The Pros And Cons Of Amazon’s Matchbook Scheme

amzn_fb-tw_Icon-globalCurrently only advertised on the US website although its international spread is inevitable, Amazon’s Matchbook scheme will offer customers of physical books the chance to receive a digital copy for free or a discounted price. An innovative idea, Matchbook has the potential to put an end to the recent raging debate of e-books versus traditional print in the same way that the company now allows you to immediately download the MP3 version of a physical album that you buy.

So why is the scheme so great? For starters, those who revere physical books but can’t deny the practicalities of e-readers will be happy; they can have the best of both worlds. You can still hold and read a real book in all its traditional glory, but you can keep those to read at home and then take your Kindle out and about. Kindles hold a ridiculous amount of books, so can easily match all the books on your bookshelves.

My current bookshelves...
My current bookshelves…

This brings me on to the next big point: Matchbook will allow you to complement your previously Amazon-bought book collection with digital copies, as you will be able to retroactively buy a digital copy of any title you bought since Amazon first started in 1995. Depending on your book buying habits, that could be an awful lot of titles! This could be a brilliant way to load up your Kindle and re-read those lost gems, especially the 800 page tomes that you can’t normally shove in your bag. It may also be particularly useful for reference guides and how-to books that are better to have physical copies of, for ease of flicking through and finding a quick point, but are also handy outside the house.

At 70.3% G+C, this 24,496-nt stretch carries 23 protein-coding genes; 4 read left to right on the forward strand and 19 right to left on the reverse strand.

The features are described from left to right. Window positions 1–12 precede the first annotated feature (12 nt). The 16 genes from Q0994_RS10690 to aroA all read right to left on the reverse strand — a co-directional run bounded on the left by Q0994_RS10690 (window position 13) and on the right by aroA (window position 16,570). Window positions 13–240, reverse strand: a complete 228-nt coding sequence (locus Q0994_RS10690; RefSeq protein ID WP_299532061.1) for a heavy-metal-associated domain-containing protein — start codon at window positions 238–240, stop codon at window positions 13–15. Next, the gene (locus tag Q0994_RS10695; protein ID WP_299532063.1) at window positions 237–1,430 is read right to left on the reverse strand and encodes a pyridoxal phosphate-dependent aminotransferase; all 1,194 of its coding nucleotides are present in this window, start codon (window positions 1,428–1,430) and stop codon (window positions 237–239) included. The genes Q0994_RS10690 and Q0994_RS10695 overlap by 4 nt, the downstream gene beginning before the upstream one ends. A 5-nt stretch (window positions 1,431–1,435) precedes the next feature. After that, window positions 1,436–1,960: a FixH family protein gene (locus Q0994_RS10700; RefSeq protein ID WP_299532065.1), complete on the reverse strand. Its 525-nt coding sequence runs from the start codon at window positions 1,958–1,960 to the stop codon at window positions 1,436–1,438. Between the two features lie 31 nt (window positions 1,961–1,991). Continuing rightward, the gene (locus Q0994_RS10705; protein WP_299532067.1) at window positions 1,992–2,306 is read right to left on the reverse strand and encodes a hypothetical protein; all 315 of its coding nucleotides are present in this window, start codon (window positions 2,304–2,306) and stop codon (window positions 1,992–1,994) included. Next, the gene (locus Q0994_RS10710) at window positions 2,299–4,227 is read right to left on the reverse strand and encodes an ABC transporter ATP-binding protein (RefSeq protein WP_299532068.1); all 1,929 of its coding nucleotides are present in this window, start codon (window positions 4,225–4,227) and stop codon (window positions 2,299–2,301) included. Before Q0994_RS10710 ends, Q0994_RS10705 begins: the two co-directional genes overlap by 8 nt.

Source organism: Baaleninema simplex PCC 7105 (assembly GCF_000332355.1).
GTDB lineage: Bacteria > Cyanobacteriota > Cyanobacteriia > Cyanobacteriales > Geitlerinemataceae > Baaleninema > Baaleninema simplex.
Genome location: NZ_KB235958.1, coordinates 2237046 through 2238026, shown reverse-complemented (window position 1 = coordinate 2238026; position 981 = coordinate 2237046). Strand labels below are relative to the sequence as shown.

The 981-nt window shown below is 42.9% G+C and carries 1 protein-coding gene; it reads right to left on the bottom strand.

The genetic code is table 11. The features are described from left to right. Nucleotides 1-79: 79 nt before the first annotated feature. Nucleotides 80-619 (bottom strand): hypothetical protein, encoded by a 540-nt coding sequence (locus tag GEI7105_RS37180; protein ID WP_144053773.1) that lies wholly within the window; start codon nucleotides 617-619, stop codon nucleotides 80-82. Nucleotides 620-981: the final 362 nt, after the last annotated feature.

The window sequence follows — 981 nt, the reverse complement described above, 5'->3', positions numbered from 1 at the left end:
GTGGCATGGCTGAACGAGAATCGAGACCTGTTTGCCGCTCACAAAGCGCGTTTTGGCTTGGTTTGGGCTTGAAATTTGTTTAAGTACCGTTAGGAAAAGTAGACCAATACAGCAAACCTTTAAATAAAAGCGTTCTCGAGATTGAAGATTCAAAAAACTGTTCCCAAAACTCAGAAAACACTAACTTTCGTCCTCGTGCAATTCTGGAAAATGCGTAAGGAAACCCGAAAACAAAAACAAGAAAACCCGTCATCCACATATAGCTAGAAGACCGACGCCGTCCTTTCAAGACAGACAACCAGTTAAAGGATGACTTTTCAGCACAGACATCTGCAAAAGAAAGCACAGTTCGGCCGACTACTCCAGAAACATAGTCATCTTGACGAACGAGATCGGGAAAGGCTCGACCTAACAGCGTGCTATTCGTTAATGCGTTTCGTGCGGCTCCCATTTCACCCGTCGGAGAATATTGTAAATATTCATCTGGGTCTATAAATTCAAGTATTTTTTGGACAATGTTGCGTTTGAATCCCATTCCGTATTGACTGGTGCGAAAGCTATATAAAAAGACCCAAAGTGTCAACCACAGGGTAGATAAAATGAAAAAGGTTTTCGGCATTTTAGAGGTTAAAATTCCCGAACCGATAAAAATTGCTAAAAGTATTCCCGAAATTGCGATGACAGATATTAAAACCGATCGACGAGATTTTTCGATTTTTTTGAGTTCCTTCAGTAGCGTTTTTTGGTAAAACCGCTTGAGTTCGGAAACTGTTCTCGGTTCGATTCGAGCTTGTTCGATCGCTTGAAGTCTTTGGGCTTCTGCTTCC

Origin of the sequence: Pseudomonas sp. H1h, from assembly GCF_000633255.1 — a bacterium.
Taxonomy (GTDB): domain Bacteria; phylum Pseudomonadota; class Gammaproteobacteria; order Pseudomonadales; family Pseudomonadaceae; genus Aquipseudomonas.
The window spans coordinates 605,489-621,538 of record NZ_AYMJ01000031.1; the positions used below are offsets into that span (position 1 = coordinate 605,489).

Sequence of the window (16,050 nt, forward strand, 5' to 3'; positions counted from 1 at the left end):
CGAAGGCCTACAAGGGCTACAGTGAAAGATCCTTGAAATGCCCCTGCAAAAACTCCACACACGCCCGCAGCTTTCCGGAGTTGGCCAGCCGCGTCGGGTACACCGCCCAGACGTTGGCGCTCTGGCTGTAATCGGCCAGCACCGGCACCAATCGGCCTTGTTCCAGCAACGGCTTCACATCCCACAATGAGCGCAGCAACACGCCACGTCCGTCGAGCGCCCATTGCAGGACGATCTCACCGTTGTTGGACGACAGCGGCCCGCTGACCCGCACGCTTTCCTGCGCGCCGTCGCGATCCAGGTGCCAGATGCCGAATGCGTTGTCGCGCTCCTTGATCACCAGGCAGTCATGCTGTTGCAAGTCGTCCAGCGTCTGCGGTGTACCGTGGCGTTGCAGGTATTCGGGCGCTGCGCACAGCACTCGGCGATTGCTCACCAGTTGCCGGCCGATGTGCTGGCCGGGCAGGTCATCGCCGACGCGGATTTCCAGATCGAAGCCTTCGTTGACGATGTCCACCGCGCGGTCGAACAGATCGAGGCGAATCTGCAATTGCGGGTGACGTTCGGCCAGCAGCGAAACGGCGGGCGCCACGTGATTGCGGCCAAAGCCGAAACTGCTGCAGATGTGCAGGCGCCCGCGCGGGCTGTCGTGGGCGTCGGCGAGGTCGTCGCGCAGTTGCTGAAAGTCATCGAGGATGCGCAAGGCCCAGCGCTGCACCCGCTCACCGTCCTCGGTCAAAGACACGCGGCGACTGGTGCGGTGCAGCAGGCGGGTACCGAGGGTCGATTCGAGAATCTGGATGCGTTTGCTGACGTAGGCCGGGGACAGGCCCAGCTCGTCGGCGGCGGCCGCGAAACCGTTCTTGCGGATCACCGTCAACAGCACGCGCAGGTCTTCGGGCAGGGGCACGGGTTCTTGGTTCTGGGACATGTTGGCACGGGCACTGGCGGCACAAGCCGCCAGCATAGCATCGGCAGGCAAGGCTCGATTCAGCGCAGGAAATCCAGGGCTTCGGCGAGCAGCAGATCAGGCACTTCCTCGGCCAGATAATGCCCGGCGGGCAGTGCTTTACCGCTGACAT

Essentially, digital copies are only technically rented from the company as you license the material when you pay; this isn’t normally a problem, but it will give you some extra security over your property if you purchase the physical books too.

On the other hand, many are still talking about culture’s move to digital: many also aren’t buying DVDs or blu-rays anymore as they can stream from services like Netflix or buy digital versions instead. Due to the obvious reduction in packaging, manufacturing and delivery, these formats are usually cheaper, and they can also save a lot of household space.

The same goes for books. In this scheme, you’re technically buying the physical book, which means you’re likely to pay more than if you’d decided to buy yourself the Kindle version. Also, all we currently know is that the digital book could range from being free up to $2.99 (£1.69), so if you bought lots of books for which the digital version happened to be at the top of that price range then the total costs will start to add up very soon- especially since you may have already bought a Kindle, too!

A magnificent device.
A magnificent device.

Equally, those who threw praise upon the Kindle for its space saving abilities will obviously negate that completely if they buy the physical books to match everything.

Overall, the Amazon scheme is definitely a step in the right direction; it will undoubtedly help the struggling physical book publishing world, and it has a best of both worlds mentality. Once consumers settle into the idea and a few niggles are worked out (for example, working out if you need two copies of every book, and if it wouldn’t be fair not to make the digital copies all free) then this idea could power Amazon forward for many years to come.

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